8. My Investigator wrote to ABP summarising the submissions of the appellant and raising queries with regard to its position. A separate request for the environmental information which forms the subject of this appeal had also been made by my Office a number of weeks earlier. Although the information was provided to my Office, no submissions were received from ABP. A Schedule of Records was received, which repeated the basis for refusal set out in ABP’s original decision and internal review. It is regrettable and unacceptable that ABP would refuse a request for environmental information and then not be in a position to provide detailed reasoning for such refusal when requested to do so by my Office. ABP should take steps to more fully engage with requests concerning the AIE Regulations, both from the public and from my Office.

9. Article 8(a)(iv) provides for refusal of environmental information “where disclosure of the information would adversely affect…the confidentiality of the proceedings of public authorities, where such confidentiality is otherwise protected by law (including the Freedom of Information Acts 1997 and 2003 with respect to exempt records within the meaning of those Acts)”. There are therefore a number of elements which must be satisfied before the question of refusal under article 8(a)(iv) arises:

(i) the case must involve the “proceedings” of public authorities;
(ii) those proceedings must have an element of confidentiality;
(iii)that confidentiality must be adversely affected by the disclosure of the information requested; and
(iv) that confidentiality must be protected by law.

 

10. I will deal with each of these elements in turn. If those elements are satisfied then the next question to be addressed is whether the interest to be protected by reliance on article 8(a)(iv) to refuse the environmental information requested, outweighs the public interest in disclosure of that information.

11. ABP was requested, in the invitation for submissions sent by my Investigator, to set out the “proceedings” it considered to be at issue in this case. However, as outlined above, it did not do so and it therefore it falls to me to identify the “proceedings” at issue in this case in light of the limited information provided. In its original decision, ABP indicated that “the case is still in the course of completion and information on the case file will not be released while the case is still live”. The case to which ABP’s decision refers is Case 311059 i.e. its decision on the Strategic Housing Development (SHD) at Corballis East, Donabate, Co Dublin. SHDs go directly to ABP for decision and such decisions cannot be appealed. Members of the public are entitled to participate in SHD decisions through the making of observations and the facility to request oral hearings. My understanding is that the holding of an oral hearing is at the discretion of ABP and that oral hearings are relatively rare in the context of SHDs although one did take place in this case. My Investigator asked ABP to provide detail in its submissions on the current status of Case 311059 however, as outlined above, no submissions were received from ABP. However, I note that the case details contained on ABP’s website provide that a decision has yet to be made and that the proposed decision date is “not available at this time” (See: https://www.pleanala.ie/en-ie/case/311059). Thus, it seems that although the oral hearing on the case has concluded, ABP has yet to reach a decision on the SHD.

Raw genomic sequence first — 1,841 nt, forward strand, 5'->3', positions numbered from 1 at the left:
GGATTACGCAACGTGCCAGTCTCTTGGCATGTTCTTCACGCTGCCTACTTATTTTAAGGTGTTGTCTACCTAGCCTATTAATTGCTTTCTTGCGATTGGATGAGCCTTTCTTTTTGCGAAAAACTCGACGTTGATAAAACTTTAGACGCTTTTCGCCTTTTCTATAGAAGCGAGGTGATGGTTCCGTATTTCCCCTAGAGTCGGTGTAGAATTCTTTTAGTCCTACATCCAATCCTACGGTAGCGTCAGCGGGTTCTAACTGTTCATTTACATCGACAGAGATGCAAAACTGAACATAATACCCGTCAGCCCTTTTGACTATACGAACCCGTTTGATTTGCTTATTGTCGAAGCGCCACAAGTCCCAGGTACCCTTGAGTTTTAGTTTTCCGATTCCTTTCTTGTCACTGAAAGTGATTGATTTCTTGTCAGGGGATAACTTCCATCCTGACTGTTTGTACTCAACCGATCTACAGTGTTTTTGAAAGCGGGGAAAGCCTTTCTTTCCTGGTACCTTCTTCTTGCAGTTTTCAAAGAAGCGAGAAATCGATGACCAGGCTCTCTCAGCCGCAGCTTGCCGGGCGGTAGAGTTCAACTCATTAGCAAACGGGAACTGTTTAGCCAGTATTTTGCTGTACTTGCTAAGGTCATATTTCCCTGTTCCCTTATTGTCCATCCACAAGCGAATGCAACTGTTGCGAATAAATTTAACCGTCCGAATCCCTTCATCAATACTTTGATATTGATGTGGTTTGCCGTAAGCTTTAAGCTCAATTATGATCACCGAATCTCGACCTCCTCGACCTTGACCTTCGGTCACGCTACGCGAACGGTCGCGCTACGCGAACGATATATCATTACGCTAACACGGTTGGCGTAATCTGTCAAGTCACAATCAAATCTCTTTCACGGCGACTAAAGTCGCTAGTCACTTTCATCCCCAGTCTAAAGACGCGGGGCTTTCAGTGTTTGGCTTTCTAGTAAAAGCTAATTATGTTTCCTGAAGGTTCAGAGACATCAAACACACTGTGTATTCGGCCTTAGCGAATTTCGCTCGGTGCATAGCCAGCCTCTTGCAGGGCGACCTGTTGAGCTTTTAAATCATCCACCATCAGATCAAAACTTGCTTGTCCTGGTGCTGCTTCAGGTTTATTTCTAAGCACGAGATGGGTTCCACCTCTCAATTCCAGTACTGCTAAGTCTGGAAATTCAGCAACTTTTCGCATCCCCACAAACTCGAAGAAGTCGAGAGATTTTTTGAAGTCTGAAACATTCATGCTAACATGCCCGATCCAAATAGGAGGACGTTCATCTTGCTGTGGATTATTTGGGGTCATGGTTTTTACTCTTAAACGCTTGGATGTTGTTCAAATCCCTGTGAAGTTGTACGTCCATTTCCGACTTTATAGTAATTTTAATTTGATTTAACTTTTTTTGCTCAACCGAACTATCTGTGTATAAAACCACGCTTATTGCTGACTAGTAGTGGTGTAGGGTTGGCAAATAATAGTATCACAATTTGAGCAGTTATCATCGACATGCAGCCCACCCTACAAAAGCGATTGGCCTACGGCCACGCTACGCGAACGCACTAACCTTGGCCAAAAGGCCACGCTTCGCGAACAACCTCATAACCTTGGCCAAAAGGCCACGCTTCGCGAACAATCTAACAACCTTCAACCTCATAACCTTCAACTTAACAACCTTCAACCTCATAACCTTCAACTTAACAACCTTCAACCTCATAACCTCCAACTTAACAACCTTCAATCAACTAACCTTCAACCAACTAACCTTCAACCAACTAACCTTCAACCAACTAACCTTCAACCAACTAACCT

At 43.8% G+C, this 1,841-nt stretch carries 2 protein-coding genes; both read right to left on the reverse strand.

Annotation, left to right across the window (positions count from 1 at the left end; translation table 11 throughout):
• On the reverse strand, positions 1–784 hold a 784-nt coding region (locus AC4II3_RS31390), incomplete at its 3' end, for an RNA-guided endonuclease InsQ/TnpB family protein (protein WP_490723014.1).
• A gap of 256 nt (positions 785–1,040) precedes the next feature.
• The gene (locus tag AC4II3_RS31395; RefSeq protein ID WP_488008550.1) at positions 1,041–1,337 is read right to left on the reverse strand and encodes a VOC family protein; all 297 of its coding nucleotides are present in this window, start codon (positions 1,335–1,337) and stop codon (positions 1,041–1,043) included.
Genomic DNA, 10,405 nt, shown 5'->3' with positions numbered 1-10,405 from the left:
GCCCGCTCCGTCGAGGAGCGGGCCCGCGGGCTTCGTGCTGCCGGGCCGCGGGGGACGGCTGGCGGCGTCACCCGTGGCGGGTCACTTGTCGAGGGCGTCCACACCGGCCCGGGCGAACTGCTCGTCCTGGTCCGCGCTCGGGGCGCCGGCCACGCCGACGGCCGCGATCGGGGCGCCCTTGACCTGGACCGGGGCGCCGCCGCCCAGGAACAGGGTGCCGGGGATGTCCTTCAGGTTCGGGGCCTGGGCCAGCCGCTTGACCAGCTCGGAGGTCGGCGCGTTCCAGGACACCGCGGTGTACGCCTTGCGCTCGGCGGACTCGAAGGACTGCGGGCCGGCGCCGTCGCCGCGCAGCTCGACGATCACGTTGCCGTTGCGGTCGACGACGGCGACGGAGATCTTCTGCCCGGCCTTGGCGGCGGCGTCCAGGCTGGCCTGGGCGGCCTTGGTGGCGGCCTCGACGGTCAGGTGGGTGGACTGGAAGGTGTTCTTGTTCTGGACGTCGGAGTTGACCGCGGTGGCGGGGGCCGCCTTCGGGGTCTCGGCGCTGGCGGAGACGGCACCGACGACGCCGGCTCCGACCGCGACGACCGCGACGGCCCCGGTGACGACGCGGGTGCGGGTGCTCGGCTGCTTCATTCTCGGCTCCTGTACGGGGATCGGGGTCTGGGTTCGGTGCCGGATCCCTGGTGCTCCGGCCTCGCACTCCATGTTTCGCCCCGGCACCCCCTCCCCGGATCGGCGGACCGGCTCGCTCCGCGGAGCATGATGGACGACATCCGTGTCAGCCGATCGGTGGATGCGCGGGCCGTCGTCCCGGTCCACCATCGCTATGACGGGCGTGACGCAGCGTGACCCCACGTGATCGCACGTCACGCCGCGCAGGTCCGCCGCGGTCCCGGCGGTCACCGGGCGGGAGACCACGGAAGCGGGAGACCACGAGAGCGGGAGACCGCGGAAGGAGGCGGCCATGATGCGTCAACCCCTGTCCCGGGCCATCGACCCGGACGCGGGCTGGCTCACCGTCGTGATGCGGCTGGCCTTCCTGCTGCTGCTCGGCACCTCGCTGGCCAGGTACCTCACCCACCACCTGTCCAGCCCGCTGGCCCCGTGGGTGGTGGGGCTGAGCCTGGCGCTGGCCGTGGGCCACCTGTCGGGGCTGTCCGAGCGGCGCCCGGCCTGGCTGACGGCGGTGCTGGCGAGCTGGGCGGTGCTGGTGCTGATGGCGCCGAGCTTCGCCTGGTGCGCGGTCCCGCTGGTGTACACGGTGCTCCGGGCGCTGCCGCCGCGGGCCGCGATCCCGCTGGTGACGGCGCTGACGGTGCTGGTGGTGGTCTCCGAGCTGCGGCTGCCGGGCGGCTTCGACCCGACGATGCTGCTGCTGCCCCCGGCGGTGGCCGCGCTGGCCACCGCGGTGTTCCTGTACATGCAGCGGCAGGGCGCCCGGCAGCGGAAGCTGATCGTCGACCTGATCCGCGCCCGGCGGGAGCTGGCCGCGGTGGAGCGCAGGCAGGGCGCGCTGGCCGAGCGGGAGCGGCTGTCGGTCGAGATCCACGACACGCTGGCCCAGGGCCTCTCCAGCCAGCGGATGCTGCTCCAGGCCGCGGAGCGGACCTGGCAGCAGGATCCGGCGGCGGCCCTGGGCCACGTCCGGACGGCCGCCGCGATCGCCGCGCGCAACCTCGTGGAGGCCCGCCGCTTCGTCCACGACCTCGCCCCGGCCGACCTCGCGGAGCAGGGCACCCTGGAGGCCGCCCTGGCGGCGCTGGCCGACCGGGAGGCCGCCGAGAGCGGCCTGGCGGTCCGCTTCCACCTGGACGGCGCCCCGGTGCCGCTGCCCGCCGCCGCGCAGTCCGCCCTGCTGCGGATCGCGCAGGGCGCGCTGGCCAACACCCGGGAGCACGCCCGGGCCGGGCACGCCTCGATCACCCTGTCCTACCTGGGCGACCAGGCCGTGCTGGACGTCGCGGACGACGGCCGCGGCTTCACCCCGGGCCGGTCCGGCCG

12. It can therefore be said that there remain some additional deliberations, or at least some additional steps which must be taken, before ABP issues its decision on Case 311059. However, the appellant is seeking a recording of an element of Case 311059 which has already taken place i.e. the oral hearing. The Court of Justice in Flachglas have made it clear that “the concept of ‘proceedings’” referred to in article 4(2)(a) of the Directive (transposed by article 8(a)(iv) of the Regulations) “refers to the final stages of the decision-making process of public authorities” (para 63). A similar conclusion was reached by the Court of Justice in the Saint-Gobain case. Although that case dealt with Regulations 1049/2001 and 1367/2006 rather than the AIE Directive, it considered the provisions of the Aarhus Convention on which both the Directive and the Regulations are based. Indeed, the Advocate General, when referring to the ground for refusal at issue in Saint Gobain noted that “the same ground for refusal is laid down in article 4(2)(a) of [the AIE Directive]” before concluding that “the concept of ‘proceedings’ must be understood as covering only the deliberation stage of decision-making procedures” (see para 51). The Court of Justice found that “as observed by the Advocate General at point 76 of his Opinion, Article 4(4)(a) of the Aarhus Convention provides that a request for environmental information may be refused where disclosure of that information would adversely affect the confidentiality of the proceedings of public authorities, where such confidentiality is provided for under national law, and not the entire administrative procedure at the end of which those authorities hold their proceedings” (see para 81).